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The NHL is getting into NFTs, because that’s just what sports leagues do now

The NHL is getting into NFTs, because that’s just what sports leagues do now

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It probably should have thought of this a year or two ago

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2022 NHL Stanley Cup Final - Game Four
Pretty soon, you’ll be able to own digital collectibles of your favorite hockey moments.
Photo by Bruce Bennett/Getty Images

Hockey-loving HODLers, rejoice: the NHL is launching an NFT program. The league is partnering with Sweet to build a marketplace of digital collectibles including everything from iconic moments in hockey history to “3D interactive trophy rooms where users can display their collections.” The league made the announcement during NFT.NYC (and also during the Stanley Cup Finals) but plans to launch the marketplace before next season.

Sweet is a much smaller platform than OpenSea or SuperRare, but it’s among the more user-friendly of NFT marketplaces, allowing users to buy stuff with crypto or just with a credit card. It already has a lot of sports content, too, including collectibles from a number of Formula 1 and NBA teams.

The only surprising thing about this announcement is how long it took the NHL to make it. Digital collectibles have been taking over the sports world for the last couple of years: the NBA has Top Shot; the NFL has All Day; the MLB and Topps keep rolling out new digital cards; Sorare is partnering with seemingly every soccer club in Europe; and there’s even UFC Strike and a handful of others.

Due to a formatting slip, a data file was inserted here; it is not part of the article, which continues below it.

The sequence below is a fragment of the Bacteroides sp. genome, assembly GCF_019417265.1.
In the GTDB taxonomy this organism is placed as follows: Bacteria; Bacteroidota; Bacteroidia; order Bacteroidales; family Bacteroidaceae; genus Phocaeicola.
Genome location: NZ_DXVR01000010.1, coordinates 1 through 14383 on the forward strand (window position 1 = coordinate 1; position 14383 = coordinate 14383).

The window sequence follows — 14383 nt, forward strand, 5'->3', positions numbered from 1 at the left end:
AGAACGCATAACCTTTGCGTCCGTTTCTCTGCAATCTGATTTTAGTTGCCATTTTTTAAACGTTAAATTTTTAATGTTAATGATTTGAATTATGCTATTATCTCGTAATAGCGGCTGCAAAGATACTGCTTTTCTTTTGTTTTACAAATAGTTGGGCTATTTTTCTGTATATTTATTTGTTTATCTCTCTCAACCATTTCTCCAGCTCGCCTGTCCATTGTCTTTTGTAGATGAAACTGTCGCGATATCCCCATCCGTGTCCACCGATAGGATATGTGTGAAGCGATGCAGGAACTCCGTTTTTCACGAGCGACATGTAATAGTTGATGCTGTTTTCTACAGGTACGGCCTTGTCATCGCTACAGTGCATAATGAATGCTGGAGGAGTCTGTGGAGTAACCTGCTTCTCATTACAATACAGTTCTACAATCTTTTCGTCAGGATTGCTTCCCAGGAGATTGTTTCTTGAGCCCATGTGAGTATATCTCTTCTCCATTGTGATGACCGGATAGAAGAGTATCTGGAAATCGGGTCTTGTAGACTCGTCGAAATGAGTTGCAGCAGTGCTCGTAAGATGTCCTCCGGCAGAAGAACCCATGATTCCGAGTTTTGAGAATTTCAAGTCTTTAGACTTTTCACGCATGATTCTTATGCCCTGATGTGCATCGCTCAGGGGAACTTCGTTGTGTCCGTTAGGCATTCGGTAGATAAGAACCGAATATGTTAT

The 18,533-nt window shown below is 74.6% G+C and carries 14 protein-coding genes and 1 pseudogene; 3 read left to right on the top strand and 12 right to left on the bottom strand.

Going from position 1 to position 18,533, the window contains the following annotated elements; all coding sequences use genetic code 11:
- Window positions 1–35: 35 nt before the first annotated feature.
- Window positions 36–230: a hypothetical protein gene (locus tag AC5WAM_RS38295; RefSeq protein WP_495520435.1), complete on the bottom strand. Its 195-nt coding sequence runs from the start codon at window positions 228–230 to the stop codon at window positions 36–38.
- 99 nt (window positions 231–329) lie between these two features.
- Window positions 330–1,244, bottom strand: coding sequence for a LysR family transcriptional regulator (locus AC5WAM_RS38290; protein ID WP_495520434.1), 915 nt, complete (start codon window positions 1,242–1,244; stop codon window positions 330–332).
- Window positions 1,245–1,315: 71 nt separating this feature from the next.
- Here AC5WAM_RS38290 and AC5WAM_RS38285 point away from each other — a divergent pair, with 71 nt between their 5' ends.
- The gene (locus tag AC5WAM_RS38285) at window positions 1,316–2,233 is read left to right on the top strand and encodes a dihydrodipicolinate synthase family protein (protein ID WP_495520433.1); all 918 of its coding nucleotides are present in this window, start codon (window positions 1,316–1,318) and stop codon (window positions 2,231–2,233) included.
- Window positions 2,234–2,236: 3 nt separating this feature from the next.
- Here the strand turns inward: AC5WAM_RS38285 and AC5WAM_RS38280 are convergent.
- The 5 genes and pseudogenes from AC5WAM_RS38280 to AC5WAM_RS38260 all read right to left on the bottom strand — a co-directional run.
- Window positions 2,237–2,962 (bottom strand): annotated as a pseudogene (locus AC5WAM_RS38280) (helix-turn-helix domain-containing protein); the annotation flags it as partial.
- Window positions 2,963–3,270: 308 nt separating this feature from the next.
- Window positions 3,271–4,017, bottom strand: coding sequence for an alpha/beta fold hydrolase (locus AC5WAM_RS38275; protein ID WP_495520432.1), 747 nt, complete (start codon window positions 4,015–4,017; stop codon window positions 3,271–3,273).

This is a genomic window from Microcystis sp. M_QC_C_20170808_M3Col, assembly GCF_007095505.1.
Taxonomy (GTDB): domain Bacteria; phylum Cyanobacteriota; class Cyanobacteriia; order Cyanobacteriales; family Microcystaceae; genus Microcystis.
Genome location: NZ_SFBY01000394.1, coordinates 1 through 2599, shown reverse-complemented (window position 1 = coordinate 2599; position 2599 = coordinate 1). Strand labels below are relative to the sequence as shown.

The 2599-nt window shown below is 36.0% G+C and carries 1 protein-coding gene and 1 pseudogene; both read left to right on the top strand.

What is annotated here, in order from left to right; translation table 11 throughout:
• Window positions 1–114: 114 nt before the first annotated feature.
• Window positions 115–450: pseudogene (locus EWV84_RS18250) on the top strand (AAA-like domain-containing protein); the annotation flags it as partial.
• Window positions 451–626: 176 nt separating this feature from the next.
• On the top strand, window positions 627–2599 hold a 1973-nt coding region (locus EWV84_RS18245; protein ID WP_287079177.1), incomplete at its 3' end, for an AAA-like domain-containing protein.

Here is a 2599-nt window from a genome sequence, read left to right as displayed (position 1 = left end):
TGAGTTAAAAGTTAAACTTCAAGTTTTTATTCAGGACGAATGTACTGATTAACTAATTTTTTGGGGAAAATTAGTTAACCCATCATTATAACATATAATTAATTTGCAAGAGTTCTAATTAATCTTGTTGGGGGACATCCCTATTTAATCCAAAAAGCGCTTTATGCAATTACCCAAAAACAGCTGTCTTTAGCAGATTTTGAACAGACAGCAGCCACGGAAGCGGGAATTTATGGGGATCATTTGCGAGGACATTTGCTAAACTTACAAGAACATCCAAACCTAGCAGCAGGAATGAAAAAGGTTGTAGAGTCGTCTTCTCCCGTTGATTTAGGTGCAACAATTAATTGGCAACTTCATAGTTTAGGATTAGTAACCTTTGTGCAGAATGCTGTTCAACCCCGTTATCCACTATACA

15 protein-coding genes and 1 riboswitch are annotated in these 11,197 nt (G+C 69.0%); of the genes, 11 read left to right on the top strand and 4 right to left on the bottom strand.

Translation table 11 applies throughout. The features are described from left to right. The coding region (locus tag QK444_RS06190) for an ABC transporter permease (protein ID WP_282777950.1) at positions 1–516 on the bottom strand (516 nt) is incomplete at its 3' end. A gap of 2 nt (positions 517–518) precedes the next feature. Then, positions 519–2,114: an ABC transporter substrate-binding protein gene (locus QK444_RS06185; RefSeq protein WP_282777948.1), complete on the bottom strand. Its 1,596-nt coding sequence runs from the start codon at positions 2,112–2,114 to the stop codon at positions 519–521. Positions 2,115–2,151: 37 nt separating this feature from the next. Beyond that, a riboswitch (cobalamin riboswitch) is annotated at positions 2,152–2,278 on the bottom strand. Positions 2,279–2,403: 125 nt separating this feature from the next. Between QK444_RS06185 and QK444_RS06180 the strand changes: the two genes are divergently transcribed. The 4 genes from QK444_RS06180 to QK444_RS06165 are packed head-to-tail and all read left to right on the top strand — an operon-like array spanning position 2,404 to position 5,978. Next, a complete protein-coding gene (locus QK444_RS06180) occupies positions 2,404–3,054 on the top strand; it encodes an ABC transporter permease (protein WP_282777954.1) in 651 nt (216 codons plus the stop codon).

The NHL’s kind of late to the party here and may have missed the fun parts: Top Shot and other marketplaces are a long way down from where they once were.

Still, sports continue to be as sensible a use case as any for NFTs — if there is such a thing, anyway. People have collected trading cards for decades, and the market for those cards has continued to boom over the last few years. Officially licensed digital collectibles serve a lot of the same purposes, though it remains to be seen if “a video of a cool highlight” carries the same long-term value as the near mint condition Mickey Mantle card that sold for $5.2 million last year.

A few other leagues have hinted at broader ambitions for NFTs, like turning tickets into digital assets or using them to create communities among fans. (There was also that DAO that tried to buy an NBA team, but that was a whole other thing.) The NHL’s announcement was comparatively straightforward and focused on collectibles, though it did mention hosting “quests and challenges” to keep fans engaged. Now the league just has to hope that the crypto winter ends before the next hockey season starts.

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